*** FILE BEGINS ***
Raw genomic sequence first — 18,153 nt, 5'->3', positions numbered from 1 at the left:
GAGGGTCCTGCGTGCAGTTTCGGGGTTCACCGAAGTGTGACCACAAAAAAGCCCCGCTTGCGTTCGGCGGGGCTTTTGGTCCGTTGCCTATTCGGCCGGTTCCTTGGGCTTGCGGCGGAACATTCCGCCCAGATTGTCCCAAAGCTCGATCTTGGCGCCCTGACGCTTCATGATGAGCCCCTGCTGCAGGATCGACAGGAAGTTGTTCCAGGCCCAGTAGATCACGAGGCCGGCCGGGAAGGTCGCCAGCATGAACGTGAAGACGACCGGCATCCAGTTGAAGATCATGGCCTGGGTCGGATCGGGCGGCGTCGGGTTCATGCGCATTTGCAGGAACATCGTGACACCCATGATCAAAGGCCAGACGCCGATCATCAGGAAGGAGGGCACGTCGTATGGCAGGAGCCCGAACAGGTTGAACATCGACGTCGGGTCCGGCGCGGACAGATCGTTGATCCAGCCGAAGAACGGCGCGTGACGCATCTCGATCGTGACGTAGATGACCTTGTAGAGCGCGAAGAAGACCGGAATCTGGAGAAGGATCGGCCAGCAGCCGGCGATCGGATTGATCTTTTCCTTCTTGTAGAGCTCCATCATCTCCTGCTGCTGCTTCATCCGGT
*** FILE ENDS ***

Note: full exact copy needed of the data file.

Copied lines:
Raw genomic sequence first — 18,153 nt, 5'->3', positions numbered from 1 at the left:
GAGGGTCCTGCGTGCAGTTTCGGGGTTCACCGAAGTGTGACCACAAAAAAGCCCCGCTTGCGTTCGGCGGGGCTTTTGGTCCGTTGCCTATTCGGCCGGTTCCTTGGGCTTGCGGCGGAACATTCCGCCCAGATTGTCCCAAAGCTCGATCTTGGCGCCCTGACGCTTCATGATGAGCCCCTGCTGCAGGATCGACAGGAAGTTGTTCCAGGCCCAGTAGATCACGAGGCCGGCCGGGAAGGTCGCCAGCATGAACGTGAAGACGACCGGCATCCAGTTGAAGATCATGGCCTGGGTCGGATCGGGCGGCGTCGGGTTCATGCGCATTTGCAGGAACATCGTGACACCCATGATCAAAGGCCAGACGCCGATCATCAGGAAGGAGGGCACGTCGTATGGCAGGAGCCCGAACAGGTTGAACATCGACGTCGGGTCCGGCGCGGACAGATCGTTGATCCAGCCGAAGAACGGCGCGTGACGCATCTCGATCGTGACGTAGATGACCTTGTAGAGCGCGAAGAAGACCGGAATCTGGAGAAGGATCGGCCAGCAGCCGGCGATCGGATTGATCTTTTCCTTCTTGTAGAGCTCCATCATCTCCTGCTGCTGCTTCATCCGGT